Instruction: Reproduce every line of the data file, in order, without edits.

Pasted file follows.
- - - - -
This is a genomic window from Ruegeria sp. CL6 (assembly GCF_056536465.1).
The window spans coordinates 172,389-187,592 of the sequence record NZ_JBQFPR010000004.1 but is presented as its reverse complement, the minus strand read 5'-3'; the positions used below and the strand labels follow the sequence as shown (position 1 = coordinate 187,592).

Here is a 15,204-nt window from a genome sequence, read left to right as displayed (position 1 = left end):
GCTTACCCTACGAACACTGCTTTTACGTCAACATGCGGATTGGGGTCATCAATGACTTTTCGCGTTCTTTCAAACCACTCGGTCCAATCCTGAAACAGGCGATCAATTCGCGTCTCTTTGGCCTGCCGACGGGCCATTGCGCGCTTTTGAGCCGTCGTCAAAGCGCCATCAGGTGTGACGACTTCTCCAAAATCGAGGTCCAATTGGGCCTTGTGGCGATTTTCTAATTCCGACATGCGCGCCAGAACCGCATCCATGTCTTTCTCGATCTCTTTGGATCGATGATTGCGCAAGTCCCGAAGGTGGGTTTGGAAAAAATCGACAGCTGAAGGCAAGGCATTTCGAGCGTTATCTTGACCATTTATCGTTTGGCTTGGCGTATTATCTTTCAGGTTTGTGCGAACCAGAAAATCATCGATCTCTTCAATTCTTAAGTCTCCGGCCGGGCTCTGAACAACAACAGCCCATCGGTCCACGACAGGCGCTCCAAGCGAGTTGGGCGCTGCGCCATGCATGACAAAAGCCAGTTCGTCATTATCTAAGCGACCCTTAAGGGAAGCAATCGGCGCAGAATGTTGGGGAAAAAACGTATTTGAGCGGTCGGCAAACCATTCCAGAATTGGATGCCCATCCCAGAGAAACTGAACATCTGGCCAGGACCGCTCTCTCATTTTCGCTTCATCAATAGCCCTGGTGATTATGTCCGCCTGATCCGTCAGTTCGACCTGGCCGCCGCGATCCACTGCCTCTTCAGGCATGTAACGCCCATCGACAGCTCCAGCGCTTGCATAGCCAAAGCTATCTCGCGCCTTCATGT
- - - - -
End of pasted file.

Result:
This is a genomic window from Ruegeria sp. CL6 (assembly GCF_056536465.1).
The window spans coordinates 172,389-187,592 of the sequence record NZ_JBQFPR010000004.1 but is presented as its reverse complement, the minus strand read 5'-3'; the positions used below and the strand labels follow the sequence as shown (position 1 = coordinate 187,592).

Here is a 15,204-nt window from a genome sequence, read left to right as displayed (position 1 = left end):
GCTTACCCTACGAACACTGCTTTTACGTCAACATGCGGATTGGGGTCATCAATGACTTTTCGCGTTCTTTCAAACCACTCGGTCCAATCCTGAAACAGGCGATCAATTCGCGTCTCTTTGGCCTGCCGACGGGCCATTGCGCGCTTTTGAGCCGTCGTCAAAGCGCCATCAGGTGTGACGACTTCTCCAAAATCGAGGTCCAATTGGGCCTTGTGGCGATTTTCTAATTCCGACATGCGCGCCAGAACCGCATCCATGTCTTTCTCGATCTCTTTGGATCGATGATTGCGCAAGTCCCGAAGGTGGGTTTGGAAAAAATCGACAGCTGAAGGCAAGGCATTTCGAGCGTTATCTTGACCATTTATCGTTTGGCTTGGCGTATTATCTTTCAGGTTTGTGCGAACCAGAAAATCATCGATCTCTTCAATTCTTAAGTCTCCGGCCGGGCTCTGAACAACAACAGCCCATCGGTCCACGACAGGCGCTCCAAGCGAGTTGGGCGCTGCGCCATGCATGACAAAAGCCAGTTCGTCATTATCTAAGCGACCCTTAAGGGAAGCAATCGGCGCAGAATGTTGGGGAAAAAACGTATTTGAGCGGTCGGCAAACCATTCCAGAATTGGATGCCCATCCCAGAGAAACTGAACATCTGGCCAGGACCGCTCTCTCATTTTCGCTTCATCAATAGCCCTGGTGATTATGTCCGCCTGATCCGTCAGTTCGACCTGGCCGCCGCGATCCACTGCCTCTTCAGGCATGTAACGCCCATCGACAGCTCCAGCGCTTGCATAGCCAAAGCTATCTCGCGCCTTCATGT